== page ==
Written By: Casey Wimpee
Planet Connections Festivity
Theaters at the Clemente
107 Suffolk Street
Review by Amanda Kavaja
This the story about the Booth family both in and out of the theater, was really compelling and powerful and captured its audience – adept in the bard or not. Casey Wimpee’s juxtaposition of the time periods of the death of two leaders was clever and – even today – quite uniquely done. We, the audience were taken into a very tense time in the mid 1800’s and then to the very night before John Wilkes Booth killed Abraham Lincoln. We sit and watch this volatile family having a deep political argument throughout Thanksgiving dinner causing the Booth of history to take matters into his own hands and ending it all.
Sara Fellini did an excellent job of portraying Mrs. Asia Booth Clarke, I found her to be remarkably believable. Her character was more of a rebel and Fellini’s liberal use of flirtatiousness made for welcome laughs. Her fine direction was also apparent all through the piece as well. She lifted the piece with artistry and intrigue. Samuel Adams was alluring as Seymour. Odd word to describe a man but he looked the part of the ladies’ man drenched in need-to-succeed. Adams played the sarcasm and self-assurance easily. Adam Belvo, as Edwin Booth gave us a great portrayal of a troubled man. We watch him go through his recurring visions of his father making him almost a puppet. His father, Junius Brutus Booth, Sr., played with aplomb by Mick O’Brien, played the alcoholic abuser to the hilt. John Hardin as Booth used his beautiful voice creating his vexation towards the world and towards his family. Peter Oliver stood out as a narrator and did W. Hanley was the comedic relief in this show.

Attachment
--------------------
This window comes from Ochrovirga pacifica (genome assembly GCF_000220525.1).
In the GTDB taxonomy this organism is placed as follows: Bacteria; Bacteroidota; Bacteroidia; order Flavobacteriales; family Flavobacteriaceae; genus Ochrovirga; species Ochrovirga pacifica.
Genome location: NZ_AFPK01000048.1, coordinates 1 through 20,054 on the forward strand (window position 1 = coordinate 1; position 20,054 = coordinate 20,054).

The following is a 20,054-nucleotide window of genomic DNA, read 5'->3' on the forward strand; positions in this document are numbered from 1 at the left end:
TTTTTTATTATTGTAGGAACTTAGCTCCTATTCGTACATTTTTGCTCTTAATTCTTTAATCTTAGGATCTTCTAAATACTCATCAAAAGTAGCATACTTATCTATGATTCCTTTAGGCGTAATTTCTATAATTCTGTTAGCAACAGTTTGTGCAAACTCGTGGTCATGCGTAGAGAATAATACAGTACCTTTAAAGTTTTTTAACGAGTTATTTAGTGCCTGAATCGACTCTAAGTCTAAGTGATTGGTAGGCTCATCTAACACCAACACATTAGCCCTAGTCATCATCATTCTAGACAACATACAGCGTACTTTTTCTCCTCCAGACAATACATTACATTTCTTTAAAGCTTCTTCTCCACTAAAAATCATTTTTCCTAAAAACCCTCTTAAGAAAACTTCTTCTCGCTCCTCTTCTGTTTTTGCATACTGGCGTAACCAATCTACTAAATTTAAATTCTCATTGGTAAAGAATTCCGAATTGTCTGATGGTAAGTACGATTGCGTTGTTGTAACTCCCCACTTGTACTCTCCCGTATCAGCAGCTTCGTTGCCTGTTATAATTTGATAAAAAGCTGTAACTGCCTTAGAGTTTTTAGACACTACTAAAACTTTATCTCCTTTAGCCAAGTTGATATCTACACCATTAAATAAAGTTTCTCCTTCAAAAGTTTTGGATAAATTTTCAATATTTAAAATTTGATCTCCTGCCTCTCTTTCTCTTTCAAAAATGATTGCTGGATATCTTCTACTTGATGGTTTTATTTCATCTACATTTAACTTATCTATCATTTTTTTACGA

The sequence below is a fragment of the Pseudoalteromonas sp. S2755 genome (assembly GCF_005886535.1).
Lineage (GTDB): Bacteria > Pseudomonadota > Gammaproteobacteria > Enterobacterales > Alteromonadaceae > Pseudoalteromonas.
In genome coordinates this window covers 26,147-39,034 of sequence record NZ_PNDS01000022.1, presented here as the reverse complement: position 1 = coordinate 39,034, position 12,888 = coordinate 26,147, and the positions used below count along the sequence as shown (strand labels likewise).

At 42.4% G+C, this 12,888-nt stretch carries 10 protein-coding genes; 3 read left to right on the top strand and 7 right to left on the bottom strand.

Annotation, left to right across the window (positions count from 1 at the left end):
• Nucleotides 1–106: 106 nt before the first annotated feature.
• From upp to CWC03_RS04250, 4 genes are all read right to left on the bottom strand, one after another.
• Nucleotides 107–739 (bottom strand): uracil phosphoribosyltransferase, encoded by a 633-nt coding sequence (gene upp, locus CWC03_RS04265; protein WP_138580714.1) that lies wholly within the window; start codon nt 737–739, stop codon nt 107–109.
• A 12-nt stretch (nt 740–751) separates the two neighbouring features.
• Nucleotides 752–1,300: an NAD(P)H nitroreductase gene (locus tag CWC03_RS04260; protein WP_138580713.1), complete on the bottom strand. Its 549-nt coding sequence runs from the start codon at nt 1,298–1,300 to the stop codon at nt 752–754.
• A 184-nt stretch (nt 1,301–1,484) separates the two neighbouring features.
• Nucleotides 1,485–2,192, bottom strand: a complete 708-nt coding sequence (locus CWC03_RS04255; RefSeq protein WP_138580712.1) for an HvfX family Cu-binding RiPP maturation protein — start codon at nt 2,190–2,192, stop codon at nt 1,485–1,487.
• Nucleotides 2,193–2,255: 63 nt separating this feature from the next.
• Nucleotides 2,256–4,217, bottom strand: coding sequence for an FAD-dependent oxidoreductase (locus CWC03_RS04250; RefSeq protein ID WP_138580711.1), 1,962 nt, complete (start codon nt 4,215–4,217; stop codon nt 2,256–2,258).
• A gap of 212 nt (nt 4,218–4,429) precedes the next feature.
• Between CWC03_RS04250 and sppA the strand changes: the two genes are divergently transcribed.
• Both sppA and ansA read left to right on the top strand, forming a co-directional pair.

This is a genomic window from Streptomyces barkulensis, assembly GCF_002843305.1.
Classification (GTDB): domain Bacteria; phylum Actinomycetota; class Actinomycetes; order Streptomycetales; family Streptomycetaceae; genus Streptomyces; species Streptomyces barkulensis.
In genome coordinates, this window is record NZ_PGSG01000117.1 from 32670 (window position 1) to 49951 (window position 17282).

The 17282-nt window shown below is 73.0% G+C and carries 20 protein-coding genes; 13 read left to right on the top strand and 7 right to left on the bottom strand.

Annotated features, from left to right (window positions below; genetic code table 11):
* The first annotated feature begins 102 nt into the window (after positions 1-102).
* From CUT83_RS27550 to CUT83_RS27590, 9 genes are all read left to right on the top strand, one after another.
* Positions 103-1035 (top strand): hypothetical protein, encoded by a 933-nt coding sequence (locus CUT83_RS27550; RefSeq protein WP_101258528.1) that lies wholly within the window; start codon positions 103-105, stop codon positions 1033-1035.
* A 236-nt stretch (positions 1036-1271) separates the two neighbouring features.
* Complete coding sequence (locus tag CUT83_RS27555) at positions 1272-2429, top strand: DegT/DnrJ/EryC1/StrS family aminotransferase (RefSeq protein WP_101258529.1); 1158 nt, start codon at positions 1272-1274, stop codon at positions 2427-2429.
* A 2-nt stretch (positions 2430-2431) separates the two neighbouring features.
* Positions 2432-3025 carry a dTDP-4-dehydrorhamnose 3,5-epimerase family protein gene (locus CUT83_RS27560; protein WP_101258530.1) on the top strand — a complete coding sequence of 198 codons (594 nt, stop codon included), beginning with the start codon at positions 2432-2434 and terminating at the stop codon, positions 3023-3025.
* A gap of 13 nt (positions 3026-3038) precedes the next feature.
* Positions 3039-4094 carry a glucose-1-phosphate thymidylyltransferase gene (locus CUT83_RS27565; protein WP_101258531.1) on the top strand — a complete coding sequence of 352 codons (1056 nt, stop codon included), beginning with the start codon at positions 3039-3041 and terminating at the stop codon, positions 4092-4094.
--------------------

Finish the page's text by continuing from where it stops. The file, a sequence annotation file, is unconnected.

These actors were amazing, professional and very powerful. I loved this show and would gratefully see it again. Directing, Costumes, lighting and especially acting as well as a true look at the mind of not only an actor but a murderer all add up to an interesting and intriguing time well spent in the theater.